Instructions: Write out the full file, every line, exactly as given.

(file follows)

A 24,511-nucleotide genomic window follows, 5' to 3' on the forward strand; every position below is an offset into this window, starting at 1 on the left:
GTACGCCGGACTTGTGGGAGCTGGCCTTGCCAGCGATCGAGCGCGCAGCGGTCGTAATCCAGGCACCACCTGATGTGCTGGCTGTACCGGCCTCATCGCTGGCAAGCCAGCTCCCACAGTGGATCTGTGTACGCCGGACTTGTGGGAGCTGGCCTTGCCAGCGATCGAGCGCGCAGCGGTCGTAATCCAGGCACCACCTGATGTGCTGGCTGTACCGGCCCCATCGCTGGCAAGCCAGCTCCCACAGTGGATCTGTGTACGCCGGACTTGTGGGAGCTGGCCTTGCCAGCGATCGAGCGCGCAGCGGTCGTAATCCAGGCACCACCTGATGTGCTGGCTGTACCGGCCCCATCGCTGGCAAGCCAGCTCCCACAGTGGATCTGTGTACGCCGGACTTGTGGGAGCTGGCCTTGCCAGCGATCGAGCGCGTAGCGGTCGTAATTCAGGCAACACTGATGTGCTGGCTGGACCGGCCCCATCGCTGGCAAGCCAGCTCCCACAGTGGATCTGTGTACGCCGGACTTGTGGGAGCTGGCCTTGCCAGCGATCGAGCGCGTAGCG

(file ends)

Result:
A 24,511-nucleotide genomic window follows, 5' to 3' on the forward strand; every position below is an offset into this window, starting at 1 on the left:
GTACGCCGGACTTGTGGGAGCTGGCCTTGCCAGCGATCGAGCGCGCAGCGGTCGTAATCCAGGCACCACCTGATGTGCTGGCTGTACCGGCCTCATCGCTGGCAAGCCAGCTCCCACAGTGGATCTGTGTACGCCGGACTTGTGGGAGCTGGCCTTGCCAGCGATCGAGCGCGCAGCGGTCGTAATCCAGGCACCACCTGATGTGCTGGCTGTACCGGCCCCATCGCTGGCAAGCCAGCTCCCACAGTGGATCTGTGTACGCCGGACTTGTGGGAGCTGGCCTTGCCAGCGATCGAGCGCGCAGCGGTCGTAATCCAGGCACCACCTGATGTGCTGGCTGTACCGGCCCCATCGCTGGCAAGCCAGCTCCCACAGTGGATCTGTGTACGCCGGACTTGTGGGAGCTGGCCTTGCCAGCGATCGAGCGCGTAGCGGTCGTAATTCAGGCAACACTGATGTGCTGGCTGGACCGGCCCCATCGCTGGCAAGCCAGCTCCCACAGTGGATCTGTGTACGCCGGACTTGTGGGAGCTGGCCTTGCCAGCGATCGAGCGCGTAGCG